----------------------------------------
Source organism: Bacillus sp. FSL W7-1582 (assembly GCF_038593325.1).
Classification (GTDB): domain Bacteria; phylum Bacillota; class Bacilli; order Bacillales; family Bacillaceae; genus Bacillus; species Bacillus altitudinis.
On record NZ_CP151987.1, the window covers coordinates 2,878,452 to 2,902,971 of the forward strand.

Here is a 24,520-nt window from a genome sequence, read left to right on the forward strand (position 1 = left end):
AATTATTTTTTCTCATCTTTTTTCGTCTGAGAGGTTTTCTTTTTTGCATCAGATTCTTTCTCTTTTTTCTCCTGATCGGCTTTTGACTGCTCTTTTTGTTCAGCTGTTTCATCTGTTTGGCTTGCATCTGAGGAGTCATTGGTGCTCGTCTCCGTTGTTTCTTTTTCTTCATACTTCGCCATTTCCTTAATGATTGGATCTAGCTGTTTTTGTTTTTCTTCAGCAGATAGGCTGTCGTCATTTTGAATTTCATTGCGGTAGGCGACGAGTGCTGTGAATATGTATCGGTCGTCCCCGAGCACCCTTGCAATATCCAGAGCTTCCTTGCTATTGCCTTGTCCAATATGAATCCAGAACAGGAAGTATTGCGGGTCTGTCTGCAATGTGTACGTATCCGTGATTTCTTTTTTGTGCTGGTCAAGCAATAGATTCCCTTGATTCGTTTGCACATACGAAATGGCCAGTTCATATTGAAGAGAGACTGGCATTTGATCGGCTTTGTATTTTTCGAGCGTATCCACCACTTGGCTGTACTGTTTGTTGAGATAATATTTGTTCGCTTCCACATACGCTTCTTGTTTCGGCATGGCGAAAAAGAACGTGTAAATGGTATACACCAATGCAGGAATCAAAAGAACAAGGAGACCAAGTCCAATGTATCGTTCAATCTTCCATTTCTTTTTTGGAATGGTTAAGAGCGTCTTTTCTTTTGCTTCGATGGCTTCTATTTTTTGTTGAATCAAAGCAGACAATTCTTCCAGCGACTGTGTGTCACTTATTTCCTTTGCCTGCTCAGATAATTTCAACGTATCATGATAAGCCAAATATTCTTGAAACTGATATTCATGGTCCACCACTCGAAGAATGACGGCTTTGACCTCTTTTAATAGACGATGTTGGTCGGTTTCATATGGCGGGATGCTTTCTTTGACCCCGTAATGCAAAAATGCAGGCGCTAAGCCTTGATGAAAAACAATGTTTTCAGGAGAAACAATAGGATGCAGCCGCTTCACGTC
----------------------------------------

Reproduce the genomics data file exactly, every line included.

Source organism: Bacillus sp. FSL W7-1582 (assembly GCF_038593325.1).
Classification (GTDB): domain Bacteria; phylum Bacillota; class Bacilli; order Bacillales; family Bacillaceae; genus Bacillus; species Bacillus altitudinis.
On record NZ_CP151987.1, the window covers coordinates 2,878,452 to 2,902,971 of the forward strand.

Here is a 24,520-nt window from a genome sequence, read left to right on the forward strand (position 1 = left end):
AATTATTTTTTCTCATCTTTTTTCGTCTGAGAGGTTTTCTTTTTTGCATCAGATTCTTTCTCTTTTTTCTCCTGATCGGCTTTTGACTGCTCTTTTTGTTCAGCTGTTTCATCTGTTTGGCTTGCATCTGAGGAGTCATTGGTGCTCGTCTCCGTTGTTTCTTTTTCTTCATACTTCGCCATTTCCTTAATGATTGGATCTAGCTGTTTTTGTTTTTCTTCAGCAGATAGGCTGTCGTCATTTTGAATTTCATTGCGGTAGGCGACGAGTGCTGTGAATATGTATCGGTCGTCCCCGAGCACCCTTGCAATATCCAGAGCTTCCTTGCTATTGCCTTGTCCAATATGAATCCAGAACAGGAAGTATTGCGGGTCTGTCTGCAATGTGTACGTATCCGTGATTTCTTTTTTGTGCTGGTCAAGCAATAGATTCCCTTGATTCGTTTGCACATACGAAATGGCCAGTTCATATTGAAGAGAGACTGGCATTTGATCGGCTTTGTATTTTTCGAGCGTATCCACCACTTGGCTGTACTGTTTGTTGAGATAATATTTGTTCGCTTCCACATACGCTTCTTGTTTCGGCATGGCGAAAAAGAACGTGTAAATGGTATACACCAATGCAGGAATCAAAAGAACAAGGAGACCAAGTCCAATGTATCGTTCAATCTTCCATTTCTTTTTTGGAATGGTTAAGAGCGTCTTTTCTTTTGCTTCGATGGCTTCTATTTTTTGTTGAATCAAAGCAGACAATTCTTCCAGCGACTGTGTGTCACTTATTTCCTTTGCCTGCTCAGATAATTTCAACGTATCATGATAAGCCAAATATTCTTGAAACTGATATTCATGGTCCACCACTCGAAGAATGACGGCTTTGACCTCTTTTAATAGACGATGTTGGTCGGTTTCATATGGCGGGATGCTTTCTTTGACCCCGTAATGCAAAAATGCAGGCGCTAAGCCTTGATGAAAAACAATGTTTTCAGGAGAAACAATAGGATGCAGCCGCTTCACGTC